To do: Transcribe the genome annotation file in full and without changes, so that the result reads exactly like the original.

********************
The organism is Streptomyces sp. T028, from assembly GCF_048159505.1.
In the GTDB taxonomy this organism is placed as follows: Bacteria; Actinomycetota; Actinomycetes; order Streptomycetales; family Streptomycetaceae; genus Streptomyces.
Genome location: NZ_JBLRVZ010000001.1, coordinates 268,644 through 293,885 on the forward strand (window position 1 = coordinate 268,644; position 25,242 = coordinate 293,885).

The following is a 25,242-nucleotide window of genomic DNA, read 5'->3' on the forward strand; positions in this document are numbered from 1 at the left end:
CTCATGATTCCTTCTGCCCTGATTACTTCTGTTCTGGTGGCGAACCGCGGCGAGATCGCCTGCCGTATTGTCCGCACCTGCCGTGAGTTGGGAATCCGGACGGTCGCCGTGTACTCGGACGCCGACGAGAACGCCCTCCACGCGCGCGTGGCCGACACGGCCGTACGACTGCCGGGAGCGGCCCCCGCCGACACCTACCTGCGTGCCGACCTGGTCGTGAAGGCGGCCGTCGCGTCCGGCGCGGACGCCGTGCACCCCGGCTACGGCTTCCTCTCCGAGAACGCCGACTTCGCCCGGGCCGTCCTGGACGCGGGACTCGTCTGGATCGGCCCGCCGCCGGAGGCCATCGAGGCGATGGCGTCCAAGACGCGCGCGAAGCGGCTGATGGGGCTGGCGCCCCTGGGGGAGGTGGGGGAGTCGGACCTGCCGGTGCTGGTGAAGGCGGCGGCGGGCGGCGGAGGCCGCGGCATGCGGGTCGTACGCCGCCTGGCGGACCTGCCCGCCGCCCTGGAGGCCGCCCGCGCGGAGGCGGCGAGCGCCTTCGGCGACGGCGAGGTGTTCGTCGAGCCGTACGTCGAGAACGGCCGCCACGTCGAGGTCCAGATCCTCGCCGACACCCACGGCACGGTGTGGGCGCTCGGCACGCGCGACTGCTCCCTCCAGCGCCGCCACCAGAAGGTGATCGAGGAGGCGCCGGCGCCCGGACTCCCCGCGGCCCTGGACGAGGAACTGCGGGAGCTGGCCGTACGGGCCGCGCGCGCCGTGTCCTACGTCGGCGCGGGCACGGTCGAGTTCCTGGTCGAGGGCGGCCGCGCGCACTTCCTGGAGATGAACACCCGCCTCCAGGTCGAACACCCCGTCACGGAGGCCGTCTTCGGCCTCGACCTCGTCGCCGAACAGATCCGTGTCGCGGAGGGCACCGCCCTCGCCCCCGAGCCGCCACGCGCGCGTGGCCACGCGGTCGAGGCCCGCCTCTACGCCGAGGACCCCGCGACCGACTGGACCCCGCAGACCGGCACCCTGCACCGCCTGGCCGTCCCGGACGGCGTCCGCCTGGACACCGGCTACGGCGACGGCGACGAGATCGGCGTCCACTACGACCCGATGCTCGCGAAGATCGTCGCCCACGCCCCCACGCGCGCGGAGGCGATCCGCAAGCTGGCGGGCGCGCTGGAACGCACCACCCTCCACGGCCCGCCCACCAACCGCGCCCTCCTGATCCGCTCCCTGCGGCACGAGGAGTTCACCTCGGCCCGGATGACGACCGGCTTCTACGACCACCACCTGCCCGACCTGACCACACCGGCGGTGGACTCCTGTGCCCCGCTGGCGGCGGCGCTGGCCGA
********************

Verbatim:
The organism is Streptomyces sp. T028, from assembly GCF_048159505.1.
In the GTDB taxonomy this organism is placed as follows: Bacteria; Actinomycetota; Actinomycetes; order Streptomycetales; family Streptomycetaceae; genus Streptomyces.
Genome location: NZ_JBLRVZ010000001.1, coordinates 268,644 through 293,885 on the forward strand (window position 1 = coordinate 268,644; position 25,242 = coordinate 293,885).

The following is a 25,242-nucleotide window of genomic DNA, read 5'->3' on the forward strand; positions in this document are numbered from 1 at the left end:
CTCATGATTCCTTCTGCCCTGATTACTTCTGTTCTGGTGGCGAACCGCGGCGAGATCGCCTGCCGTATTGTCCGCACCTGCCGTGAGTTGGGAATCCGGACGGTCGCCGTGTACTCGGACGCCGACGAGAACGCCCTCCACGCGCGCGTGGCCGACACGGCCGTACGACTGCCGGGAGCGGCCCCCGCCGACACCTACCTGCGTGCCGACCTGGTCGTGAAGGCGGCCGTCGCGTCCGGCGCGGACGCCGTGCACCCCGGCTACGGCTTCCTCTCCGAGAACGCCGACTTCGCCCGGGCCGTCCTGGACGCGGGACTCGTCTGGATCGGCCCGCCGCCGGAGGCCATCGAGGCGATGGCGTCCAAGACGCGCGCGAAGCGGCTGATGGGGCTGGCGCCCCTGGGGGAGGTGGGGGAGTCGGACCTGCCGGTGCTGGTGAAGGCGGCGGCGGGCGGCGGAGGCCGCGGCATGCGGGTCGTACGCCGCCTGGCGGACCTGCCCGCCGCCCTGGAGGCCGCCCGCGCGGAGGCGGCGAGCGCCTTCGGCGACGGCGAGGTGTTCGTCGAGCCGTACGTCGAGAACGGCCGCCACGTCGAGGTCCAGATCCTCGCCGACACCCACGGCACGGTGTGGGCGCTCGGCACGCGCGACTGCTCCCTCCAGCGCCGCCACCAGAAGGTGATCGAGGAGGCGCCGGCGCCCGGACTCCCCGCGGCCCTGGACGAGGAACTGCGGGAGCTGGCCGTACGGGCCGCGCGCGCCGTGTCCTACGTCGGCGCGGGCACGGTCGAGTTCCTGGTCGAGGGCGGCCGCGCGCACTTCCTGGAGATGAACACCCGCCTCCAGGTCGAACACCCCGTCACGGAGGCCGTCTTCGGCCTCGACCTCGTCGCCGAACAGATCCGTGTCGCGGAGGGCACCGCCCTCGCCCCCGAGCCGCCACGCGCGCGTGGCCACGCGGTCGAGGCCCGCCTCTACGCCGAGGACCCCGCGACCGACTGGACCCCGCAGACCGGCACCCTGCACCGCCTGGCCGTCCCGGACGGCGTCCGCCTGGACACCGGCTACGGCGACGGCGACGAGATCGGCGTCCACTACGACCCGATGCTCGCGAAGATCGTCGCCCACGCCCCCACGCGCGCGGAGGCGATCCGCAAGCTGGCGGGCGCGCTGGAACGCACCACCCTCCACGGCCCGCCCACCAACCGCGCCCTCCTGATCCGCTCCCTGCGGCACGAGGAGTTCACCTCGGCCCGGATGACGACCGGCTTCTACGACCACCACCTGCCCGACCTGACCACACCGGCGGTGGACTCCTGTGCCCCGCTGGCGGCGGCGCTGGCCGA